Stock Investing Basics Part-1

Why should you Invest in Stocks

The idea of investing has been around for a long time and people invest for a variety of reasons.

The main reason people invest in the stock market is to increase their wealth, but there are other reasons such as;

Reasons for investing:

  • Providing a sufficient nest egg for retirement.
  • Saving for their kids’ college education.
  • Investing to provide a more comfortable lifestyle.
  • Invest to obtain a better return on bank account savings.

The reason for investing is in itself not important, but the reason does dictate which approach to investing would be the most appropriate.

The simplest approach to investing is to invest in something like a certificate of deposit and this suits some people, but the returns are relatively small.

Simply saving spare money will provide a future cash benefit and investing this will provide an additional return.

There are numerous approaches to investing, all with varying risk levels. The basic rule is that the higher the return, the higher the risk level associated. Also, the time frame needs to increase as the risk increases.

The stock market is probably the most popular investment choice with long-term averages of around 10% per year for the conservative investor.

Beginner investors can be reluctant to venture into the stock market for fear of the perceived market risks involved.

While any investment involves a degree of risk, most of the risk associated with the stock market is in not understanding what the stock market actually is and/or utilizing inappropriate investing strategies for their investment goals – this is referred to as investor risk.

Broadly, when you invest in the stock market, you invest in the future of the economy. Over the last century the economy has grown substantially and thus you are investing in the wealth of the nation.

Investing in the Stock Market

The stock market can seem like a daunting place for the beginner stock investor and simply understanding the stock market can seem like an insurmountable task.

Financial publications such as books, magazines and the newspapers all tend to be aimed at those investors that already have a basic understanding of the stock market.

Even a lot of introductory material tends to assume a basic knowledge of the stock market. So where does that leave the beginner stock investor?

The irony is that stock market is fairly straight forward and quite easy and quick to learn when using a structured systematic approach.

So in this introduction, let’s simplify it right down to the essential basics to get you started.


share is a part ownership of a company that is listed on a stock exchange. These companies typically have millions of shares and investors can purchase as many shares as they desire.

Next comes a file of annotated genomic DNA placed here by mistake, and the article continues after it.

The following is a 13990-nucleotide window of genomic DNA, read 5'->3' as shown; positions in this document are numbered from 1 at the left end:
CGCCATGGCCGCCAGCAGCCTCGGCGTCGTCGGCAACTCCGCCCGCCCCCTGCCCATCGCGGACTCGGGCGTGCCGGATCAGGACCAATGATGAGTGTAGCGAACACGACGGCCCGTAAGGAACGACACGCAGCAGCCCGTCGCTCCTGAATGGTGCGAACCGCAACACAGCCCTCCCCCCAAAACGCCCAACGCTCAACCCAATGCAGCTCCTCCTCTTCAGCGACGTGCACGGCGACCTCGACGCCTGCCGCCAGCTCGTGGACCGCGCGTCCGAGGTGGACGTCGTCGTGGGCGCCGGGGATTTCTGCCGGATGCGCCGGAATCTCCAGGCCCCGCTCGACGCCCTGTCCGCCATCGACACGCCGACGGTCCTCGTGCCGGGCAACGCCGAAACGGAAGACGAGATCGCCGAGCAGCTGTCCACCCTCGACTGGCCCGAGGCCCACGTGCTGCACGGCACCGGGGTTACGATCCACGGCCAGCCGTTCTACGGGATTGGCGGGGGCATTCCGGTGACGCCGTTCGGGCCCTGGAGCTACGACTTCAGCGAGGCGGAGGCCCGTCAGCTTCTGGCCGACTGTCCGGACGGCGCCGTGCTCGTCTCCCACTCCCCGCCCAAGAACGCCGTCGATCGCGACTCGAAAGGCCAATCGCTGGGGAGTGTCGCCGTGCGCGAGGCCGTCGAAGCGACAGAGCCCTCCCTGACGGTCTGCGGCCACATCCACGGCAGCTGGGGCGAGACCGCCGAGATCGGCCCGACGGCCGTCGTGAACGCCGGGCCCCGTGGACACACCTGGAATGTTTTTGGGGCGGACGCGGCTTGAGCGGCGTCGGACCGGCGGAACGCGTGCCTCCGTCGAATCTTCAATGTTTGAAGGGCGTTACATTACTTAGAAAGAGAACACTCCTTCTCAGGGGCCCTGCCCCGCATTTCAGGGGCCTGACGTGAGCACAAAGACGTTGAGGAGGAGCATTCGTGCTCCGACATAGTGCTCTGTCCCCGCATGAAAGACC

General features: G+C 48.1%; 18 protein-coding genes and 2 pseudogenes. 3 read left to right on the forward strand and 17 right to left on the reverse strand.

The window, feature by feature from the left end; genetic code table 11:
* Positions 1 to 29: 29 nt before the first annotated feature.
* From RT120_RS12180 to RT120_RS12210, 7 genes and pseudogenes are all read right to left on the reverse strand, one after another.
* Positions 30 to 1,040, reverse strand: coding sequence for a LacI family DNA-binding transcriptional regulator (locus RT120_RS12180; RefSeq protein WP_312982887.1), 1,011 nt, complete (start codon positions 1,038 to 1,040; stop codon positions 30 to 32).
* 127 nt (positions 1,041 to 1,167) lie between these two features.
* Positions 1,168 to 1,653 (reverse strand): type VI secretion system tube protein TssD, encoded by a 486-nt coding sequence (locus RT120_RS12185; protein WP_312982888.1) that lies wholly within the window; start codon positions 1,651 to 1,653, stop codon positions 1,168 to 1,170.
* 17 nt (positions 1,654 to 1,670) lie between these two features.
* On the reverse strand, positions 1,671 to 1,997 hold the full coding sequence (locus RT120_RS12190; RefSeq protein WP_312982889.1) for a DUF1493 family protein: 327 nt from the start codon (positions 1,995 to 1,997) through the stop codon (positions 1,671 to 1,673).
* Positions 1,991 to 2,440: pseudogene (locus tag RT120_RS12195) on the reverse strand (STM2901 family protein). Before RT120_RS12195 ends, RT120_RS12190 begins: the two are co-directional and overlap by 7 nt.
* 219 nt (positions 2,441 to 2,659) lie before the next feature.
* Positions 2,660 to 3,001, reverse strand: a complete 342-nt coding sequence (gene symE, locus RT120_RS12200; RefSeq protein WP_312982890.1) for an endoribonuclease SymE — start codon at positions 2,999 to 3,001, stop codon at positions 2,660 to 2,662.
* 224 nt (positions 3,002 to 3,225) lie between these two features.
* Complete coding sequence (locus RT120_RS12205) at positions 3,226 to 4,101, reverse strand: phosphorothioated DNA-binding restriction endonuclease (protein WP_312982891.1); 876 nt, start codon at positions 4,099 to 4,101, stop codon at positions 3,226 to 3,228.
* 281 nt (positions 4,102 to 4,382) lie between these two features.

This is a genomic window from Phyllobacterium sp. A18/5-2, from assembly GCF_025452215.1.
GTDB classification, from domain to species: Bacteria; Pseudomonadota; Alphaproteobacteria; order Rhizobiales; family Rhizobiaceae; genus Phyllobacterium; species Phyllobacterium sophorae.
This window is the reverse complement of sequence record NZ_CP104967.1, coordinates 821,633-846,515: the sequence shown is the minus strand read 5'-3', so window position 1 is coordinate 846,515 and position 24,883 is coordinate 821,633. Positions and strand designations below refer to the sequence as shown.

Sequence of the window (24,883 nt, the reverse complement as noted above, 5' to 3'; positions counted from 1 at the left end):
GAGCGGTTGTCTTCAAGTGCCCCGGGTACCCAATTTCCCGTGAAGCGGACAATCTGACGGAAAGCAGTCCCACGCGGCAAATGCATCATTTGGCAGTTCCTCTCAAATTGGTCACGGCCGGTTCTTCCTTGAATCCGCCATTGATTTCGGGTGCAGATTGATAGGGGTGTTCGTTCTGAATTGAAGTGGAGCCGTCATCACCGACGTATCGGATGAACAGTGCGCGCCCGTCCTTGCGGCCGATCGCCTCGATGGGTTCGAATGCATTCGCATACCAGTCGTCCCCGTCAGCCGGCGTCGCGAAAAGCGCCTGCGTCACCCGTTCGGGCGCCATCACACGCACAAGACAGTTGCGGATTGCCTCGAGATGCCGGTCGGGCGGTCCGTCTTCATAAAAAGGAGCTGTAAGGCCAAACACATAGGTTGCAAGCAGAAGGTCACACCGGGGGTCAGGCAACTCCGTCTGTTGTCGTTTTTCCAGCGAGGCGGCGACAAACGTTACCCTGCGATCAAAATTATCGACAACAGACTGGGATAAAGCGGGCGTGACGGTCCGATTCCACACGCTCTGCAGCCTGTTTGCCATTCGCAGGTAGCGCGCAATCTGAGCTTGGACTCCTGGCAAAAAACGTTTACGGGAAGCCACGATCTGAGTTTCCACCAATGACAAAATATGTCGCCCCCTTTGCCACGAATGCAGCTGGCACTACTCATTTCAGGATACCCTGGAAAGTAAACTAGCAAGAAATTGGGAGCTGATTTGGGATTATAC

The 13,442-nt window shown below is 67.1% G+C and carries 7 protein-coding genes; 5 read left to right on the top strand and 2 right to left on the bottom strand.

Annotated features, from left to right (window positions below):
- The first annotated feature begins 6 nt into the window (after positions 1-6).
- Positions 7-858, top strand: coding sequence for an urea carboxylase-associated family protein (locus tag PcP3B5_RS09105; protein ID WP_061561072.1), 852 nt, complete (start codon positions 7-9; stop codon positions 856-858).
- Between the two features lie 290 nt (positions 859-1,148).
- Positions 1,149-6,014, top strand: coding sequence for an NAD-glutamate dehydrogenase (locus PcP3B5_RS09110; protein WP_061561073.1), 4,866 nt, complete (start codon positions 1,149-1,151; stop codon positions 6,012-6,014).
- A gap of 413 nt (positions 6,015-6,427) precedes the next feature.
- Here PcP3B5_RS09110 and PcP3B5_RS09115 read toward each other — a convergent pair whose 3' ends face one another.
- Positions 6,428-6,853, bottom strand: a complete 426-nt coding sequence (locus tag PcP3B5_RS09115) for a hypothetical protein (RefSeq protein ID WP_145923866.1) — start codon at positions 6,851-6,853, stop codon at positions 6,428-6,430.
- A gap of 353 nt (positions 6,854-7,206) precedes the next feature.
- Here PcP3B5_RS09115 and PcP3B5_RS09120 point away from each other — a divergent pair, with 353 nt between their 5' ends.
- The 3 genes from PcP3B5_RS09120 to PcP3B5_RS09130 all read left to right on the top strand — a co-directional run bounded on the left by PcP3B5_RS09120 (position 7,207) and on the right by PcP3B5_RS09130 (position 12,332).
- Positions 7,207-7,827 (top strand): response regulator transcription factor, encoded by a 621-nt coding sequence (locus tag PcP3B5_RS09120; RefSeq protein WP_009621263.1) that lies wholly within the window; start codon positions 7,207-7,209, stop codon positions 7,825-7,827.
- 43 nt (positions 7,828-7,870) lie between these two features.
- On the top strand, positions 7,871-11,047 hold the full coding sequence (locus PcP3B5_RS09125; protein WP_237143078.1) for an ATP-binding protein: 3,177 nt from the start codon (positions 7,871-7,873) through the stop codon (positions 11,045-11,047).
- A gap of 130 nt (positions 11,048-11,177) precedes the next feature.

The term stocks is an accounting term and in the stock market stock is used in the same context as share and these terms are used interchangeably.

In the U.S. the term stocks is commonly used when referring to a part ownership of a company. Other countries like England and Australia like to use the term share.

Public Company

To keep it simple, companies can be classified as either private or public and both have shares.

A private company can have several owners, let’s say 4 owners each of equal share. Now say this company was worth $100,000, this makes each owner’s share worth $25,000.

A public company is usually much larger, say $100,000,000. Thus with only 4 owners, each owner would need $25,000,000 to be a part owner. Needless to say most investors could not purchase a stake in this company.

So to get around this financial problem, the concept of public companies was developed.

With a public company the ownership portions are split up into very small parcels, say 1,000,000 shares. Now with the $100,000,000 company, each share is only $100. Thus most investors can afford the buy a stake in this company. Further more, they can buy as many shares as they can afford. For example, buying 10 shares at $100 would cost only $1,000.

Listed Company

Public companies are listed on a stock exchange, hence the term listed. Generally when referring to listed companies within the context of the stock market, they as simply called companies. The term listed is implied and they are public because they are listed on a stock exchange so that the public can purchase shares in these companies.

Stock Exchange

Stock exchanges provide two primary services. The first service is to list a company and make the initial offering of the company’s shares to the public, which is done through a stock broker.

These initial shares are referred to as an IPO which stands for initial public offering.

The second service is to provide a means by which those initial stock investors can sell their shares and thereby allowing other stock investors to buy the shares from them. Hence the term stock exchange.

There are two main stock exchanges in the U.S. The New York Stock Exchange (NYSE) which is the world’s largest stock exchange and the NASDAQ which stands for National Association of Securities Dealers Automated Quotations and is the world’s second largest stock exchange.

Stock Broker

A stock broker is required to buy shares in a company. They place your order on the stock market and purchase them from someone who is selling their shares, which is also done through the stock broker. Thus the stock broker acts as an agent for buyers as well as sellers.